For the next hour and a half, there were several half starts for the hundreds of plains animals loitering with intent. The zebras kept calling across the water to one another, shore to shore; the wildebeest snorted and stamped their feet. An eland, large as a small truck, would tiptoe down the riverbank, stretch its head out over the water and sniff the air, and they appear to flip backwards out of harm’s way. But not one of these substantive creatures was ready to get their feet wet.

Suddenly the herds began shifting and moving along side of us, behind our trucks, to another steeper mouth into the river with stone banks on the opposite side that looked impassable. Four zebra pulled a faint, storming down to the shoreline and at the very last minute, they nearly fell over backwards, listing to the right up a small hippo shute trail back onto the precipice.

I blinked. Tiger sighed, and in that moment of release, my friends from Alaska shouted: “They’re going!” We shipped the Land Rover around and barreled towards the launch pad. I saw one, two, three, then five wildebeest leap, the ultimate leap of faith, into the mighty river as if they were some descendant of Pegasus, flying and landing with a whoosh. And then doing everything in their power to stay upright, afloat, gamely hoofing it towards the sheer cliff they would have to climb in any moment. The zebra not so much followed behind as held their own above the line of wildebeest, now several hundred strong, protected like a shield from any crocodiles who might still be nursing a thirst, or any hungry lions hiding in the thorny underbrush on the opposite shore.

The whole brigade took about seven minutes to make it to safety, or at least, closer to their destination in the Serengetti. Still, there were hundreds more plains animals still lagging behind on the original side of the crossing when one baby wildebeest, not to be left behind, leapt into the raging waters. We all started panting almost at once, Oh, let him make it. C’mon little fella. Fight harder. Go that way! Watch out! He narrowly missed being clobbered by an adult carcass rushing downriver which finally swirled, butt end first, into a pool that gave him footing to climb after his herdmates.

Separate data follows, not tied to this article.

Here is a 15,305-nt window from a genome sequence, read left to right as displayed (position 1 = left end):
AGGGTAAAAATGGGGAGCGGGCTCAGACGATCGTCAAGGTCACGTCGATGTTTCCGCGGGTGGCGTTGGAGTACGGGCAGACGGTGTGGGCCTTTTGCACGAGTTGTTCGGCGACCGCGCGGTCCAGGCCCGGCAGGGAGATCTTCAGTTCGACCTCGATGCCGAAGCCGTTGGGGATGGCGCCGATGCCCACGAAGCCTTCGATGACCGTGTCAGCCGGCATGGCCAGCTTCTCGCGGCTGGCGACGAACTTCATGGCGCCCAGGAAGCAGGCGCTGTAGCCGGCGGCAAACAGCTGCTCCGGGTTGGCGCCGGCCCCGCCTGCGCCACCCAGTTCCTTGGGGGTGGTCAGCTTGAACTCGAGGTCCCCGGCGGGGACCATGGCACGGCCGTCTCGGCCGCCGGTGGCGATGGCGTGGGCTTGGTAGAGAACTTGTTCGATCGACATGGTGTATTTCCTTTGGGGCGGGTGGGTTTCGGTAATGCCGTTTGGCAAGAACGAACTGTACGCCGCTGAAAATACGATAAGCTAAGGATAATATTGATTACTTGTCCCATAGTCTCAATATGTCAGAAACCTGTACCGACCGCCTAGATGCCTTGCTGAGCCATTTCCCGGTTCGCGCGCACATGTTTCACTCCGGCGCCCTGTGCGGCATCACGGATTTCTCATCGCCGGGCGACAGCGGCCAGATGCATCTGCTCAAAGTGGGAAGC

That was my thrill for the trip, my good ride, my talisman.

Then at lunch, the river crossing continued. One of the conservancy’s managers, a distant relative of mine from Ireland, brought his wife over to meet us and talked about how zebra were smarter and shiftier when it came to migration. “They double up with the wildebeest because they know when to go but not where to go, while the zebras know where to go but not when.” Are you sure it’s not the other way around? I asked. “No, the zebras definitely have the edge,” continued Robert. “They often head for the water at breakneck speed as if they’re going to be the first brave mates to cross over, but then slip to the side at the very last moment. By then, the wildebeest are saying to themselves, ‘They’re ready! We’re going!’ And onward they plunge whether it’s safe or not.”